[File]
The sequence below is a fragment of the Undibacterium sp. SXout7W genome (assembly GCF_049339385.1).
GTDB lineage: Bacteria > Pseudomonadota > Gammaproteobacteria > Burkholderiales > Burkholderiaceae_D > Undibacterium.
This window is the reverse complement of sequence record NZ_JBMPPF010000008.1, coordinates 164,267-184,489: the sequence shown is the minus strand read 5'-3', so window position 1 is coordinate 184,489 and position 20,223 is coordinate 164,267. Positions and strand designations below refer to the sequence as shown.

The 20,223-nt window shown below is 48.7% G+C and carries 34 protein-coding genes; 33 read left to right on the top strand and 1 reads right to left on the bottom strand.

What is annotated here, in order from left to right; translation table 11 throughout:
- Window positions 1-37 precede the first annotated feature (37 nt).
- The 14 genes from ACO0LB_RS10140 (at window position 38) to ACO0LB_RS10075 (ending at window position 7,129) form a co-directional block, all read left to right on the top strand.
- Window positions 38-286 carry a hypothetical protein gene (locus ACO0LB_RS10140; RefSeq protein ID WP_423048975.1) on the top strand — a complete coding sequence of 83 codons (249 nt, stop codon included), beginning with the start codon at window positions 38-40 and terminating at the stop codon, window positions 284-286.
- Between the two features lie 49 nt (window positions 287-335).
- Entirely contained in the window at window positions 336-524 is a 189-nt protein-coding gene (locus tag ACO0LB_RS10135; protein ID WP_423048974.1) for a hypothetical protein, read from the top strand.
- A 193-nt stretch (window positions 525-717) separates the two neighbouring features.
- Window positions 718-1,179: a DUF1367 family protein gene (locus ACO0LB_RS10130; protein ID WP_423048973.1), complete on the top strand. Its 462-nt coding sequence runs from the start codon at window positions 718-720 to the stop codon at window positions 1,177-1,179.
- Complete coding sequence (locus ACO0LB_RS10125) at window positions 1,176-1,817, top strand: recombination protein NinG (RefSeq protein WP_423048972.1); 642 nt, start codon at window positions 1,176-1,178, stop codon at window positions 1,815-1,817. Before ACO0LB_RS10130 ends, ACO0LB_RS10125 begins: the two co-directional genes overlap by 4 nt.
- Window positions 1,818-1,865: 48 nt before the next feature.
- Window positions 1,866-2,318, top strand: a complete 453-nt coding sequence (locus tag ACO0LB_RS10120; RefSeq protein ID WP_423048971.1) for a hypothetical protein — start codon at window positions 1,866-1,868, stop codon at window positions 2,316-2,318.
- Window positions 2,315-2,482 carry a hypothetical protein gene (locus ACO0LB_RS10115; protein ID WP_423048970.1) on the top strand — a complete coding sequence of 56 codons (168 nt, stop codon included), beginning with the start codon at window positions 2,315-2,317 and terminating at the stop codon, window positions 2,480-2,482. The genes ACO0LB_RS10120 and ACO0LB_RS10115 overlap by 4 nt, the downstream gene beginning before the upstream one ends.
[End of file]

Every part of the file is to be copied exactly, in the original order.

The sequence below is a fragment of the Undibacterium sp. SXout7W genome (assembly GCF_049339385.1).
GTDB lineage: Bacteria > Pseudomonadota > Gammaproteobacteria > Burkholderiales > Burkholderiaceae_D > Undibacterium.
This window is the reverse complement of sequence record NZ_JBMPPF010000008.1, coordinates 164,267-184,489: the sequence shown is the minus strand read 5'-3', so window position 1 is coordinate 184,489 and position 20,223 is coordinate 164,267. Positions and strand designations below refer to the sequence as shown.

The 20,223-nt window shown below is 48.7% G+C and carries 34 protein-coding genes; 33 read left to right on the top strand and 1 reads right to left on the bottom strand.

What is annotated here, in order from left to right; translation table 11 throughout:
- Window positions 1-37 precede the first annotated feature (37 nt).
- The 14 genes from ACO0LB_RS10140 (at window position 38) to ACO0LB_RS10075 (ending at window position 7,129) form a co-directional block, all read left to right on the top strand.
- Window positions 38-286 carry a hypothetical protein gene (locus ACO0LB_RS10140; RefSeq protein ID WP_423048975.1) on the top strand — a complete coding sequence of 83 codons (249 nt, stop codon included), beginning with the start codon at window positions 38-40 and terminating at the stop codon, window positions 284-286.
- Between the two features lie 49 nt (window positions 287-335).
- Entirely contained in the window at window positions 336-524 is a 189-nt protein-coding gene (locus tag ACO0LB_RS10135; protein ID WP_423048974.1) for a hypothetical protein, read from the top strand.
- A 193-nt stretch (window positions 525-717) separates the two neighbouring features.
- Window positions 718-1,179: a DUF1367 family protein gene (locus ACO0LB_RS10130; protein ID WP_423048973.1), complete on the top strand. Its 462-nt coding sequence runs from the start codon at window positions 718-720 to the stop codon at window positions 1,177-1,179.
- Complete coding sequence (locus ACO0LB_RS10125) at window positions 1,176-1,817, top strand: recombination protein NinG (RefSeq protein WP_423048972.1); 642 nt, start codon at window positions 1,176-1,178, stop codon at window positions 1,815-1,817. Before ACO0LB_RS10130 ends, ACO0LB_RS10125 begins: the two co-directional genes overlap by 4 nt.
- Window positions 1,818-1,865: 48 nt before the next feature.
- Window positions 1,866-2,318, top strand: a complete 453-nt coding sequence (locus tag ACO0LB_RS10120; RefSeq protein ID WP_423048971.1) for a hypothetical protein — start codon at window positions 1,866-1,868, stop codon at window positions 2,316-2,318.
- Window positions 2,315-2,482 carry a hypothetical protein gene (locus ACO0LB_RS10115; protein ID WP_423048970.1) on the top strand — a complete coding sequence of 56 codons (168 nt, stop codon included), beginning with the start codon at window positions 2,315-2,317 and terminating at the stop codon, window positions 2,480-2,482. The genes ACO0LB_RS10120 and ACO0LB_RS10115 overlap by 4 nt, the downstream gene beginning before the upstream one ends.